A World War II avitor whose actions on a 1943 bombing run over Germany won him the Medal of Honor and helped to inspire “Twelve O'Clock High,” died on January 17, 1991 of a heart attack. The inspiration for Sy Bartlett to write “Twelve O'Clock High,” fame from the bombing mission on July 28, 1943.
Morgan, an Army Air Forces Second Lieutenant, was co-pilot on a B-17 enroute to the raid when the plane was hit by fire from enemy fighter planes. The pilot and top turret gunner were wounded and the waist, tail and radio gunners lost consciousness when their oxygen supplies were cut off by the damage to the plane. For two hours, Morgan had to fight the pilot, who continued to try to fly the plane despite being crazed by a bullet that had split his skull open. The plane's communications system was knocked out and it was two hours before the navigator entered the cockpit to assist him. He completed the raid and returned to base, saving both the crew and the aircraft.
After leaving the service, he worked for Texaco in California selling aviation fuel.
He is buried in Section 59 of Arlington National Cemetery.
MORGAN, JOHN C. (Air Mission)
Rank and organization: Second Lieutenant, U.S. Army Air Corps, 326th Bomber Squadron, 92d Bomber Group. Place and date: Over Europe, 28 July 1943. Entered service at: London, England. Born: 24 August 1914, Vernon, Texas. G.O. No.: 85, 17 December 1943.
For conspicuous gallantry and intrepidity above and beyond the call of duty, while participating on a bombing mission over enemy-occupied continental Europe, 28 July 1943. Prior to reaching the German coast on the way to the target, the B17 airplane in which 2d Lt. Morgan was serving as copilot was attacked by a large force of enemy fighters, during which the oxygen system to the tail, waist, and radio gun positions was knocked out. A frontal attack placed a cannon shell through the windshield, totally shattering it, and the pilot's skull was split open by a .303 caliber shell, leaving him in a crazed condition. The pilot fell over the steering wheel, tightly clamping his arms around it. 2d Lt. Morgan at once grasped the controls from his side and, by sheer strength, pulled the airplane back into formation despite the frantic struggles of the semiconscious pilot. The interphone had been destroyed, rendering it impossible to call for help. At this time the top turret gunner fell to the floor and down through the hatch with his arm shot off at the shoulder and a gaping wound in his side. The waist, tail, and radio gunners had lost consciousness from lack of oxygen and, hearing no fire from their guns, the copilot believed they had bailed out. The wounded pilot still offered desperate resistance in his crazed attempts to fly the airplane. There remained the prospect of flying to and over the target and back to a friendly base wholly unassisted. In the face of this desperate situation, 2d Lt. Officer Morgan made his decision to continue the flight and protect any members of the crew who might still be in the ship and for 2 hours he flew in formation with one hand at the controls and the other holding off the struggling pilot before the navigator entered the steering compartment and relieved the situation. The miraculous and heroic performance of 2d Lt. Morgan on this occasion resulted in the successful completion of a vital bombing mission and the safe return of his airplane and crew.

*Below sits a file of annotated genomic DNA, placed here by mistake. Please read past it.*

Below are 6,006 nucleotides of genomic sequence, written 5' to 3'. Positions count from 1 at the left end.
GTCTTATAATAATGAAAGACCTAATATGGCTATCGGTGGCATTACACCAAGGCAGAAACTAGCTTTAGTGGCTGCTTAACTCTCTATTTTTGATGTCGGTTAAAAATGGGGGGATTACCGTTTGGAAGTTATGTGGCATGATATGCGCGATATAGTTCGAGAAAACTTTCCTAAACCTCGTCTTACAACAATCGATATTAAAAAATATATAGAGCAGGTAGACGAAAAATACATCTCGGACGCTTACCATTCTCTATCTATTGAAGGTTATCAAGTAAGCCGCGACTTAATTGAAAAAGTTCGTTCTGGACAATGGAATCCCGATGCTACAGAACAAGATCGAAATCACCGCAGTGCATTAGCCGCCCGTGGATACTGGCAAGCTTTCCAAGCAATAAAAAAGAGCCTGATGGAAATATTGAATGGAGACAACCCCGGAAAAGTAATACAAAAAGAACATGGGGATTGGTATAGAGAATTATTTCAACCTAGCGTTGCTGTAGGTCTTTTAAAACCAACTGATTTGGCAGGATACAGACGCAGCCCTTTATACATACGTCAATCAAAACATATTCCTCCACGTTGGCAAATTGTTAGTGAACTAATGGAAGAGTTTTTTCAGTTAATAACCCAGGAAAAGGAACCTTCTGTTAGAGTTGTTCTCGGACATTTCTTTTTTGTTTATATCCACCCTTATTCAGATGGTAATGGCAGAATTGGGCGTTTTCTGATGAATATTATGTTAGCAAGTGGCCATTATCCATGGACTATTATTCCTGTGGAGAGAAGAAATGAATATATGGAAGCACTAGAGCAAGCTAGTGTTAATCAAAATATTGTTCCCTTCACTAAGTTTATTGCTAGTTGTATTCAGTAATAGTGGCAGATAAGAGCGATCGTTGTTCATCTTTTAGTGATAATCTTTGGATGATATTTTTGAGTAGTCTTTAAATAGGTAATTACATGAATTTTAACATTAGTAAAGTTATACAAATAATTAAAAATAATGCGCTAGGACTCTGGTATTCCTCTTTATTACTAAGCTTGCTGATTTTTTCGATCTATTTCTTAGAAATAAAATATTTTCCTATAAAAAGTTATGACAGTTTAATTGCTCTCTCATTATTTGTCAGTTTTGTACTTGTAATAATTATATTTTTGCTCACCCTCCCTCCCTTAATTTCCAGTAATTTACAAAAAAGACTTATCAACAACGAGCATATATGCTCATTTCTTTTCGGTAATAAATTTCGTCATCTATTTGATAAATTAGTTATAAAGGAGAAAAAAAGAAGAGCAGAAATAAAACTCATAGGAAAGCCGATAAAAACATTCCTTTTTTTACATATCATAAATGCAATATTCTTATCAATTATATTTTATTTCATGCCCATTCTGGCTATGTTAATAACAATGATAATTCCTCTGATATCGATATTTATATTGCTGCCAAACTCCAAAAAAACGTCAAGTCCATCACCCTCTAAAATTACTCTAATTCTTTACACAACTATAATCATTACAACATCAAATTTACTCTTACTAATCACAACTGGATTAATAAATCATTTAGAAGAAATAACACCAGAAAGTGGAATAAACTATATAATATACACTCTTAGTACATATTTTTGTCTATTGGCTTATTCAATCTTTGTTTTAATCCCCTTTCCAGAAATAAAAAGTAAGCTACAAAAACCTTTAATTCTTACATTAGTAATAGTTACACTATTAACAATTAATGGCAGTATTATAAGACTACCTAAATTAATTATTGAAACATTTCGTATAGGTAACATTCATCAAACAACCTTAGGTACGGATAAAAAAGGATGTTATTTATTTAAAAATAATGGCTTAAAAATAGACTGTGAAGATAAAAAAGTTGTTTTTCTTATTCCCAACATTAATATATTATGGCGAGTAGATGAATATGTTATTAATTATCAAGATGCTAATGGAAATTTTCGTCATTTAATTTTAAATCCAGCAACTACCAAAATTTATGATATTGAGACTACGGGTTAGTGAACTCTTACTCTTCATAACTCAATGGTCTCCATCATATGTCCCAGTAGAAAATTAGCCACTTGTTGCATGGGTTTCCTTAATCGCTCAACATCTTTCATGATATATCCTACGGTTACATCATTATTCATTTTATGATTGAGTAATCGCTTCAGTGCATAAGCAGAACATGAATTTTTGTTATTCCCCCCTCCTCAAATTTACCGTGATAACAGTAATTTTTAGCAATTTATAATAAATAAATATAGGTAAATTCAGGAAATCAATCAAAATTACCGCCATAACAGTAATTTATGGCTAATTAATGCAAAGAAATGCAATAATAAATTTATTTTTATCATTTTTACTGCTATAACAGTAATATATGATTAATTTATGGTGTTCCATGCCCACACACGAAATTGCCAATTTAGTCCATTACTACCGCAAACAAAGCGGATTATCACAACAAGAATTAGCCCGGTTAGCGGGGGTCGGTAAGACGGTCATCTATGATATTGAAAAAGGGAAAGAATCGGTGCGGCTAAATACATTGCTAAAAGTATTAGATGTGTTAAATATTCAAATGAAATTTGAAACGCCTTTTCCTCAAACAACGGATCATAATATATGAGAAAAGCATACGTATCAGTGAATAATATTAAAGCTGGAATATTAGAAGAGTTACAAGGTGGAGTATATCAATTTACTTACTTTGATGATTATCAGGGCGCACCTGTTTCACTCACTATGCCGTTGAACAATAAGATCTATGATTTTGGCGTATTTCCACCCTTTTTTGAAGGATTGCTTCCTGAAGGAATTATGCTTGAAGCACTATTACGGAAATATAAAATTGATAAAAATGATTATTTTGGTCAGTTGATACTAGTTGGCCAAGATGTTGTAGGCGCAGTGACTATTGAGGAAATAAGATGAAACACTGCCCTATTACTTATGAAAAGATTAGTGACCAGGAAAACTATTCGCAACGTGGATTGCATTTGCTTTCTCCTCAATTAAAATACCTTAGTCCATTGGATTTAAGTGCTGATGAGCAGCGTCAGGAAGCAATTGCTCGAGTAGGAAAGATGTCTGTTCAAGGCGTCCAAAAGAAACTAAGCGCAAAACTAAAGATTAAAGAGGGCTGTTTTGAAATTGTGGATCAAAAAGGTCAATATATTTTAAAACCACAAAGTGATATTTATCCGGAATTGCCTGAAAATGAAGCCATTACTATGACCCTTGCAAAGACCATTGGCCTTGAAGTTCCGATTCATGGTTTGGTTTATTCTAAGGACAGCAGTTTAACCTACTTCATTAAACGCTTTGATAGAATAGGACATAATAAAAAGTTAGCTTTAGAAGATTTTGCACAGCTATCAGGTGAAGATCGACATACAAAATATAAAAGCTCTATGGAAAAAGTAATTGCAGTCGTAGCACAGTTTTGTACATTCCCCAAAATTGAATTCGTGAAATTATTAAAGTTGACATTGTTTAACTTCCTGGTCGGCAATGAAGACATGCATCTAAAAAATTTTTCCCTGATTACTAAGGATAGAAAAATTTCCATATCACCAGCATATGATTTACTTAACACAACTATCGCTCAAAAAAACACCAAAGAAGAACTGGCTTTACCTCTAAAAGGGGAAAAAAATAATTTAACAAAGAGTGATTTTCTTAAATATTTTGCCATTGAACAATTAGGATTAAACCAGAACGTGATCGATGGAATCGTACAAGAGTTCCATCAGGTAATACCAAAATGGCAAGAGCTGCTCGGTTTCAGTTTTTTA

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Michael Robert Patterson was born in Arlington and is the son of a former officer of the US Army. So it was no wonder that sooner or later his interests drew him to American history and especially to American military history. Many of his articles can be found on renowned portals like the New York Times, Washingtonpost or Wikipedia.
Reviewed by: Michael Howard